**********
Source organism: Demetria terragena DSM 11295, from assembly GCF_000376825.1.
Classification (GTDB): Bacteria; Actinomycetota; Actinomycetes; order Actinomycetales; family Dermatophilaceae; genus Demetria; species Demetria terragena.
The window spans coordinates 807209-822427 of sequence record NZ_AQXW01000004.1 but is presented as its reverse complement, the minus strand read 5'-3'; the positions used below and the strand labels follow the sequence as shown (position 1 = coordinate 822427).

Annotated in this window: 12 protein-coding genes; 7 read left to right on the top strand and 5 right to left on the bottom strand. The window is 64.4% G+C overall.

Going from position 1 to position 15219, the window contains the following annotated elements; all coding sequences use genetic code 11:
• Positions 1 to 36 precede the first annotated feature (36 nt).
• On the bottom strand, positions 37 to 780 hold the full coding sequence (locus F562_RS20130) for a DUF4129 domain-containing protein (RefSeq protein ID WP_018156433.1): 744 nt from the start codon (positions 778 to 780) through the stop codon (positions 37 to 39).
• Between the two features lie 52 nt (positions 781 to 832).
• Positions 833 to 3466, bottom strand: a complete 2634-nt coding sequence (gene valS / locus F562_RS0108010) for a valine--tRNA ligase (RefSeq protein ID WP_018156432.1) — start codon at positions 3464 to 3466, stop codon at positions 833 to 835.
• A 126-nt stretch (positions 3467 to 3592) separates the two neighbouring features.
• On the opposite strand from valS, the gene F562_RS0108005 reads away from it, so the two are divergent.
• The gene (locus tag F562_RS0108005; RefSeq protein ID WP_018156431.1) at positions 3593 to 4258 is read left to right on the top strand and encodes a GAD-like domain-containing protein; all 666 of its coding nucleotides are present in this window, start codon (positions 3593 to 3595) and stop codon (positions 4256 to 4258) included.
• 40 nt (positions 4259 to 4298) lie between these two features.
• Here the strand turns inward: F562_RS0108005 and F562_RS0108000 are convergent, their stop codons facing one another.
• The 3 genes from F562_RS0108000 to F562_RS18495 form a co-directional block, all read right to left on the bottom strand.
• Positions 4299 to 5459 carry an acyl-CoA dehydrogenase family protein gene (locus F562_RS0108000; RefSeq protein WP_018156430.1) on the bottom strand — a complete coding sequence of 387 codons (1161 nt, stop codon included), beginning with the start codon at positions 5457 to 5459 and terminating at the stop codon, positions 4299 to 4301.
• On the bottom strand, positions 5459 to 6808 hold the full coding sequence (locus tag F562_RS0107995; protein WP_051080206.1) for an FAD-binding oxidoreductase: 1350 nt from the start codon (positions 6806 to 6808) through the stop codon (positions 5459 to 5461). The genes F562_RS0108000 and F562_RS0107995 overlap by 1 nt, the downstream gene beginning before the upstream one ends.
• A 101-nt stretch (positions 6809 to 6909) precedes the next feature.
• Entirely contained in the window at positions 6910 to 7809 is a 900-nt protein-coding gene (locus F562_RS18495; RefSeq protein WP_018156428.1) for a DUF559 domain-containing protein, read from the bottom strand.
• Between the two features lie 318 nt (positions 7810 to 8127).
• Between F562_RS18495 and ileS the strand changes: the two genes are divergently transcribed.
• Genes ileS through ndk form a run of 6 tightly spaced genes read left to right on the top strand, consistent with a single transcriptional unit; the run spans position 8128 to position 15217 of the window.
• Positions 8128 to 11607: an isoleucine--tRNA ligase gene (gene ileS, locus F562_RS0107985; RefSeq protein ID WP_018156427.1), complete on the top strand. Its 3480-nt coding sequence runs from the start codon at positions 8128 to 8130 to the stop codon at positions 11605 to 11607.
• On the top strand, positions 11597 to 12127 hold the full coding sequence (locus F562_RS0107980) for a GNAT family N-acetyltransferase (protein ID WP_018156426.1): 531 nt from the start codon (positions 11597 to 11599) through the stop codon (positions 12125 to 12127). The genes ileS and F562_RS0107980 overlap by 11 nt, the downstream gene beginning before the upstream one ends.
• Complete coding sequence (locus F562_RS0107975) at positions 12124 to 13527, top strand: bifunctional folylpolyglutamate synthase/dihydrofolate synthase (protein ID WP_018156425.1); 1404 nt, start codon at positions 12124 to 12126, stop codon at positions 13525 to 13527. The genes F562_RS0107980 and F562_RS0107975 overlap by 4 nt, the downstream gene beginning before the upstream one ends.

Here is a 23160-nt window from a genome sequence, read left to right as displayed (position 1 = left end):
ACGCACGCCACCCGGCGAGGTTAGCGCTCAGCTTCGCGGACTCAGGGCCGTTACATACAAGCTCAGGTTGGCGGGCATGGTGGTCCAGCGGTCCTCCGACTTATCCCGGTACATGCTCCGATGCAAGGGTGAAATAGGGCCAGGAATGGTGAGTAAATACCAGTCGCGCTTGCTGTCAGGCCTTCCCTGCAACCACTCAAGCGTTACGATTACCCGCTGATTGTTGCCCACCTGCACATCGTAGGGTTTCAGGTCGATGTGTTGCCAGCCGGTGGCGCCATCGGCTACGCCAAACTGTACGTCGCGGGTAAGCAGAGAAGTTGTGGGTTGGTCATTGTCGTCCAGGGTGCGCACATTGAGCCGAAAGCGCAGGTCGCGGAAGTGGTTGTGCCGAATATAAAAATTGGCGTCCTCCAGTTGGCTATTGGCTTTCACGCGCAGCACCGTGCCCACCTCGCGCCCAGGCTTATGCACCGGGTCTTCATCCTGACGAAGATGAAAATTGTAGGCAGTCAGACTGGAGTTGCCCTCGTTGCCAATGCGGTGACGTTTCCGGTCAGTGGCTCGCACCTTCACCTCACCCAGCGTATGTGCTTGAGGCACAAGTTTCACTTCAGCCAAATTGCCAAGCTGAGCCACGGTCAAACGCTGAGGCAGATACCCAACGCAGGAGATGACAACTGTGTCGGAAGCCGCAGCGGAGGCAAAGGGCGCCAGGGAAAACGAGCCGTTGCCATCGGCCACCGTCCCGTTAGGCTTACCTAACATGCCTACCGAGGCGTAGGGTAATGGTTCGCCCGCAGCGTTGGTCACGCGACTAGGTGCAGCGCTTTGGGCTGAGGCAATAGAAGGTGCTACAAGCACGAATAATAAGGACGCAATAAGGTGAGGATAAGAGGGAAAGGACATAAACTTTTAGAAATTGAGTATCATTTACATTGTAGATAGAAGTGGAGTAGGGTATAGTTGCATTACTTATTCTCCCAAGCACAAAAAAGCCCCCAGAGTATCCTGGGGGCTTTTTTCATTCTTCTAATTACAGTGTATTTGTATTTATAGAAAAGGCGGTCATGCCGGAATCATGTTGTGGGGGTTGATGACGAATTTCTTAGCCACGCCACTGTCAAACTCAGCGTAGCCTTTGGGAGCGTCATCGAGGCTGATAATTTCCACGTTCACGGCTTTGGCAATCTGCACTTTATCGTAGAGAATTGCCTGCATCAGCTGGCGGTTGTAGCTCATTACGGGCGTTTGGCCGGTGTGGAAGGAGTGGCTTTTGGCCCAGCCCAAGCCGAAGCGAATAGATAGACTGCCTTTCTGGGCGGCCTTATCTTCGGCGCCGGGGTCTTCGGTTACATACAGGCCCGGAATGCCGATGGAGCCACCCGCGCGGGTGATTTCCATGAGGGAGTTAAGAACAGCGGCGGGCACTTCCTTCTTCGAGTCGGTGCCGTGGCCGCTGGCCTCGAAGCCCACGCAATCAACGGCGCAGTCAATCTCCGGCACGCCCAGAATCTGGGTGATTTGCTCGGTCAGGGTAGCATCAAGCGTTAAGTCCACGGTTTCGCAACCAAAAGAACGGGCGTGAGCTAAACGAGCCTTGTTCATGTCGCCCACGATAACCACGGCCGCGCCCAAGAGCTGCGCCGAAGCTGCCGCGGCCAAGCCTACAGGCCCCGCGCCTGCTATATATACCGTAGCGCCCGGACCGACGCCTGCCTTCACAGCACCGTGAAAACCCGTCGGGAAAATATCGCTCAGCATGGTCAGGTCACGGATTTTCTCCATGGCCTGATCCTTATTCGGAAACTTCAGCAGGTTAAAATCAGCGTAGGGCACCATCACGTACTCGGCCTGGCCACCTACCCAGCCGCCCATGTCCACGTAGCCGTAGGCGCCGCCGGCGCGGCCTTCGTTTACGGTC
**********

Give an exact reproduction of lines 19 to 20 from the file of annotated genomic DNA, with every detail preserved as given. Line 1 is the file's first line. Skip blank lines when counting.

• Entirely contained in the window at positions 6910 to 7809 is a 900-nt protein-coding gene (locus F562_RS18495; RefSeq protein WP_018156428.1) for a DUF559 domain-containing protein, read from the bottom strand.
• Between the two features lie 318 nt (positions 7810 to 8127).